So far we have no data connected, so it will print an empty cart slot.

Connecting data via event-bus (publish/subscribe pattern)

Vue instance is shipping with event bus. The simplest implementation looks like this:

We use this event bus for all global and multi-component communication. If used properly, it reduces component coupling and creates simple communication process. eventBus contains $on, $emit and $once methods. For example:

eventBus.$on( 'componentFoo:action', (data) => callback(data) ); — will subscribe on an action (where component:action is only my convention for namespace) and trigger some callback with data it will ship.

eventBus.$emit( 'componentFoo:action', {foo: 'bar'} ); will publish same event as above, passing some payload inside (so callback will get it). Always pass objects, even if it has only one property at the beginning! It will be mess later if you need to change it

eventBus.$once is the same as $on, but will be trigger once and will unsubscribe handler.

Creating service to fetch cart data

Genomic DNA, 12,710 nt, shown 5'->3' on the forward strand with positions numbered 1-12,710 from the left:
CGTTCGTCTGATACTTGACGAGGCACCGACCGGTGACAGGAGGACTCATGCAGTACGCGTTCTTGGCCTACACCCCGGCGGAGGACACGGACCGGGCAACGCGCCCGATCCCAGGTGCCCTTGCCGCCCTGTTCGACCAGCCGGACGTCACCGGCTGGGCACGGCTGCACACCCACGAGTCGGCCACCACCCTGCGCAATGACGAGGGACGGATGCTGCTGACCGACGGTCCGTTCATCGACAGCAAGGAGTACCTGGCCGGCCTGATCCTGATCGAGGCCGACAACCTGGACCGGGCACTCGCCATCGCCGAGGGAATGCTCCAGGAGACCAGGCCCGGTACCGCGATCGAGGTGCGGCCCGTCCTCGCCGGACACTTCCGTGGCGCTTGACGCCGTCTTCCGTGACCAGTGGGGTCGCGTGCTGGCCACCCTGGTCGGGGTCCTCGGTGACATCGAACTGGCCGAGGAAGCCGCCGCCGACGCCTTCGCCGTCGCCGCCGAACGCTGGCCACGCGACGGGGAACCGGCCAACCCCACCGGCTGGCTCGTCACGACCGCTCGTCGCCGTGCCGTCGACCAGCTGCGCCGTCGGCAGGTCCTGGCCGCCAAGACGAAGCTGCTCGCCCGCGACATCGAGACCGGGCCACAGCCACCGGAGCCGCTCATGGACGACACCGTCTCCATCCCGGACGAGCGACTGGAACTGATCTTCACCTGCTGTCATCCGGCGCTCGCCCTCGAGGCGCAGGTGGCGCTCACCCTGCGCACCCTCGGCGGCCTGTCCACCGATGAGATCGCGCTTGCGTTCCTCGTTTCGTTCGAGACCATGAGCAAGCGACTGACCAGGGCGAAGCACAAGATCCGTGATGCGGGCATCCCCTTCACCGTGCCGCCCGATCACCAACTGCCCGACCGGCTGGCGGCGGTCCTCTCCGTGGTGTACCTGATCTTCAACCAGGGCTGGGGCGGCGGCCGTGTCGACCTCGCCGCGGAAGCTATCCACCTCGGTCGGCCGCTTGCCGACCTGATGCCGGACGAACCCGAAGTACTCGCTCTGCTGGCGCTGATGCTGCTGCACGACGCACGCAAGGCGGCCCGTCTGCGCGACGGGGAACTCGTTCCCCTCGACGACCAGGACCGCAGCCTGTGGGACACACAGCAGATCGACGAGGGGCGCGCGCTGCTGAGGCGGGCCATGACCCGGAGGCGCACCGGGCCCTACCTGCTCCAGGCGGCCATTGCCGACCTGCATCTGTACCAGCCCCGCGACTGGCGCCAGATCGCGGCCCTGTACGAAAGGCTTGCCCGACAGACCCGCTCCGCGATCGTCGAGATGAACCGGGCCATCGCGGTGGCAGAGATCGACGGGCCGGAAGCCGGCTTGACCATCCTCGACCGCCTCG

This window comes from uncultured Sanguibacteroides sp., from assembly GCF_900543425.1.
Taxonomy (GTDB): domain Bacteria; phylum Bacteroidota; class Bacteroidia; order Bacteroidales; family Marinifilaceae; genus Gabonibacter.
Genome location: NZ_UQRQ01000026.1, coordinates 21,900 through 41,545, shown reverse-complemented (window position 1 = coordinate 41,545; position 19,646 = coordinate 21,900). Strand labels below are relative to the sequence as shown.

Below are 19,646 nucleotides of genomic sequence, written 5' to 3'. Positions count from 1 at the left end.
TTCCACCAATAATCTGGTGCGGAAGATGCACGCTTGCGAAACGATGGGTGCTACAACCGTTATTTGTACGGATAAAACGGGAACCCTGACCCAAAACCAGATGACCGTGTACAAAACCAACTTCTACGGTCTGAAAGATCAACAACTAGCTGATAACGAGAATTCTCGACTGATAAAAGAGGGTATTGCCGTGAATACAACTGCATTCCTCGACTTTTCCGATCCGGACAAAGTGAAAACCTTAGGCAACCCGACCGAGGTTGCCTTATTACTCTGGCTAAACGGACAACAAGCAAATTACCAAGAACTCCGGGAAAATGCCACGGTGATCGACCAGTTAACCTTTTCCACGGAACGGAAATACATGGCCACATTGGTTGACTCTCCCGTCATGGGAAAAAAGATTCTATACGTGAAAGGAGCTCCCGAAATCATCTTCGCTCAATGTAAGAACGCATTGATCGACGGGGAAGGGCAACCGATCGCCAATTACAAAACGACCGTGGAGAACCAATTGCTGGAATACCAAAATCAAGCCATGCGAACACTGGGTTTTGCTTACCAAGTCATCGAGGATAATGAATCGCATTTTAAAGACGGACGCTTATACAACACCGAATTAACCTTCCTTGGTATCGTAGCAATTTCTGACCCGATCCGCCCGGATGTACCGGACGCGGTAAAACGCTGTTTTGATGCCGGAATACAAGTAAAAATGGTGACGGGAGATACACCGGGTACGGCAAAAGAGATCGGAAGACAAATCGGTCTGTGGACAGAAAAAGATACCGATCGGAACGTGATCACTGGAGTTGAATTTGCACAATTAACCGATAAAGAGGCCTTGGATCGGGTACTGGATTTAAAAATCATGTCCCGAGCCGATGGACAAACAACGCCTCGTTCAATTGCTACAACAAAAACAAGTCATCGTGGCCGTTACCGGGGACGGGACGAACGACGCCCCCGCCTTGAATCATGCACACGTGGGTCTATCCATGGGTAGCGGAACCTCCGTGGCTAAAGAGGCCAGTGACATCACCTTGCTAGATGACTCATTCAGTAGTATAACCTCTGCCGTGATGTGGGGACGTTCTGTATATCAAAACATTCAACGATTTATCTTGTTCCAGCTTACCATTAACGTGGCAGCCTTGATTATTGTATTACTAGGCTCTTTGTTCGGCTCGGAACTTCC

Example of basket service component:

I explained in snippet’s code it’s behavior. Basically we fetch data from server via AJAX every time basket:changed is called.

Now we should connect the data with products-list. We will add few lines more.

So we:

  • Import eventBus.
  • Publish information that basket is loaded by vue ( created() lifecycle hook). No basket service will do first load of products
  • Listen to basket:loading and show loader
  • Listen to basket:updated and pass products to our template. Also we hide loader.

Most of work is done.

Now you have possibility to emit basket:changed wherever you like, to trigger whole system to update. You can also subscribe for it minicart and other connected components.

Deleting product example

We need to update our markup of basket-product. To last line within <template> tag, we gonna add simple <span>X</span>. To connect some event for it, we will use Vue click event (Vue wraps native event with it’s own and also provide custom events). It will (without css class, you can handle on your own) look like: